Cecil B DeMille junk, saved by Coop
In 1940 Gary Cooper made a great film, The Westerner, with an outstanding Walter Brennan as Judge Roy Bean. But the same year Coop also did a much trashier picture, North West Mounted Police.
'Westerns' set in Canada and telling tales of how the Mounties got their man are not, in the view of many, really Westerns at all. But this one has a Texas Ranger named Dusty Rivers coming up to arrest a fugitive so we’ll make an exception and include it. It’s a two-hour Cecil B De Mille Technicolor farrago (Coop’s first color film) and has one of the most amazingly complex plots ever seen.
It’s set in the context of the so-called North-West Rebellion of 1885. This was led by Louis Riel (Francis McDonald). Louis David Riel (1844 – 1885) was a Canadian politician, founder of the province of Manitoba, and a leader of the Métis people of the Canadian prairies. Riel sought to preserve Métis rights and culture as their homelands in the Northwest came progressively under the Canadian sphere of influence. He led two resistance movements against the Canadian government. The first was the Red River Rebellion of 1869 - 1870; during this Riel was forced into exile in the United States (Montana). But he returned in 1885 and renewed his opposition to the Canadian government, and this was known as the North-West Rebellion of 1885, in which he urged the Indians to rise in revolt. (In the movie the Indians are all ‘Ug’ stereotypes, as DeMille's Indians usually were). It ended in Riel's arrest, trial, and execution on a charge of high treason.
DeMille shot the picture as a straight ‘Redcoats v Redskins’ drama in which Riel and his supporters are unmitigated evils. There is no hint that they might actually have had some right on their side. Of course Hollywood studios weren’t exactly paragons of liberal politics and were happy to toe the pro-government line, and Cecil B DeMille wasn’t exactly the most assiduous presenter of historical fact. In fact his films are historical bunkum. Laughably, he cultivated a reputation for doing detailed research.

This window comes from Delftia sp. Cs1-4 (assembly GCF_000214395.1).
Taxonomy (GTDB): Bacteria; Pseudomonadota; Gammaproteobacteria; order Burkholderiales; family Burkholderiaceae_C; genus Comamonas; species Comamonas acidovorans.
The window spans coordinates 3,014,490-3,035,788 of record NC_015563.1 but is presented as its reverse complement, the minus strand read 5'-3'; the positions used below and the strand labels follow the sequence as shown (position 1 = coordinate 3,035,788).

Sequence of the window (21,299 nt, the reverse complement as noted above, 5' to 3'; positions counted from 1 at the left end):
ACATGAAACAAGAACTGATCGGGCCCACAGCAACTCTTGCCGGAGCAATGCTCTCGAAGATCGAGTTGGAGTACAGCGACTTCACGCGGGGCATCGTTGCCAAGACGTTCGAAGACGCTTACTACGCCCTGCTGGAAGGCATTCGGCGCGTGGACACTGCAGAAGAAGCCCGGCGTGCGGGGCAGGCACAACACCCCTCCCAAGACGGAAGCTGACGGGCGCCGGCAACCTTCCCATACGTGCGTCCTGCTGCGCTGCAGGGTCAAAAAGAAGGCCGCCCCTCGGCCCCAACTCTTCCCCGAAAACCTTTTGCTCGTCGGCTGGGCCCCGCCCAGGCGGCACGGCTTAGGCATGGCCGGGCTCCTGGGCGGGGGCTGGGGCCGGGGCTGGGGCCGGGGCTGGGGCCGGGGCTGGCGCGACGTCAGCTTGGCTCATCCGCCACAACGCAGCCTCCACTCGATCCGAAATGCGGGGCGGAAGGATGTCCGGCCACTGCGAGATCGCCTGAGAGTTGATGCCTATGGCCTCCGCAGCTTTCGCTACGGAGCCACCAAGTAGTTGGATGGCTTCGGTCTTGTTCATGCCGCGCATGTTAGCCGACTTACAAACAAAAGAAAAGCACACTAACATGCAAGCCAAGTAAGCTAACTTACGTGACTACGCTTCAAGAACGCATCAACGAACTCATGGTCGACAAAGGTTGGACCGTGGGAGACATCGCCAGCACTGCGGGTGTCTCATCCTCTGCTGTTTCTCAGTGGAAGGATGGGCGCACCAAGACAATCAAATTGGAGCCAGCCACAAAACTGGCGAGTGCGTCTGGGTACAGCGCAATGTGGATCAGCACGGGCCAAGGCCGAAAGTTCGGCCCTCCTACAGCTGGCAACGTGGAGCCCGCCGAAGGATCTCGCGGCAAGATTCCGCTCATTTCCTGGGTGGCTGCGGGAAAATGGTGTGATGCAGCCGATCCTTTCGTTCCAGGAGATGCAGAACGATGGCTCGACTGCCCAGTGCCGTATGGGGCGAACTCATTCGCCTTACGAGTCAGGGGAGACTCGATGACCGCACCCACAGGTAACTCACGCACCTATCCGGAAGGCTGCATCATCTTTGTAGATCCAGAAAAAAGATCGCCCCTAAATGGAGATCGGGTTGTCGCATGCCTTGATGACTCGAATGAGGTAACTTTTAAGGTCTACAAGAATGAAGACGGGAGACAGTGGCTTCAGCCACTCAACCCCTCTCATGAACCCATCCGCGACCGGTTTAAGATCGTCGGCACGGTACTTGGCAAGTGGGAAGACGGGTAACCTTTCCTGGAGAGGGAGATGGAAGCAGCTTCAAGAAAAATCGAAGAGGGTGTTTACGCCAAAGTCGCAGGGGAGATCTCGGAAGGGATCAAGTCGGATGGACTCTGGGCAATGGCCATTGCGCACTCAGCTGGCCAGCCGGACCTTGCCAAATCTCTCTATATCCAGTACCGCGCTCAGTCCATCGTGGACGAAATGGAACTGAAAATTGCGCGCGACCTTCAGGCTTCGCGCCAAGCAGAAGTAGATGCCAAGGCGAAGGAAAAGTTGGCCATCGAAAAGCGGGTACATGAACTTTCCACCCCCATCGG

Dusty chases his man, the renegade Corbeau (George Bancroft) and on the side routs the rebellion and saves the British Empire. He falls for a posh dame (Madeleine Carroll) - which he usually did, in Westerns and non-Westerns alike - and is the rival of a Mountie for her hand. Will Dusty or the Mountie get his person?
Dusty falls for posh dame
Being a Texan, Dusty of course has two guns; when a Mountie asks him why he says it’s because one don’t shoot far enough. But there are some good lines: when asked if he is married, Dusty says he has always agreed with the idea that a bachelor is a man who never made the same mistake once.
Paulette Goddard is in it as Corbeau's daughter but even in those proto-feminist days her agent might have eschewed the part for her for she not only has a secondary role but also plays a silly slut. She is spanked by a stage ‘Scotsman’. Feminists would really do better to avoid this movie. DeMille was of course a famous MCP. He insisted that Godard wear high heels, a trifle odd for a Métis maid.
I also can’t forgive DeMille for killing nine horses “to achieve verisimilitude” in one scene. Awful man.
Robert Preston is lively as ever, this time as Ronnie Logan, dashing wooer. Lon Chaney is Shorty and a young Robert Ryan and Rod Cameron both play corporals (Canadian Cameron had always wanted to be a Mountie; he finally got his wish). You can spot Chief Thundercloud, Monte Blue, Chief Yowlachie and Anthony Caruso as Indians – the usual suspects you might say. Franklyn Farnum is a townsman. It is actually a huge cast.
Robert Preston does his thing
Far too much is filmed on those vast DeMille studio sets (he hated the outdoors). Otherwise, California locations stand in for Canada.
The Victor Young music is rather grand. Anne Bauchens won an Oscar for editing the flick. For once the French title was better and translates as ‘The Scarlet Tunics’, rather more dashing than the staid original one.
Coop is great and is helped by being able to portray a freebooting Texan against a backdrop of staid uniformed Brits. He said he came at them “like a bat out of Helena.” Pretty well everyone else overacts and the actors use those old-fashioned gestures that were already well out of date in the 1930s, except maybe in opera.
Actually, Cecil B DeMille couldn’t have directed traffic.
In the early 40s, Cooper made one of the greatest of all war films (Sergeant York), visited the troops, made friends with Hemingway and starred in For Whom the Bell Tolls but sad to say he didn’t do any more Westerns till the war was over. We had to wait till Along Came Jones in 1945.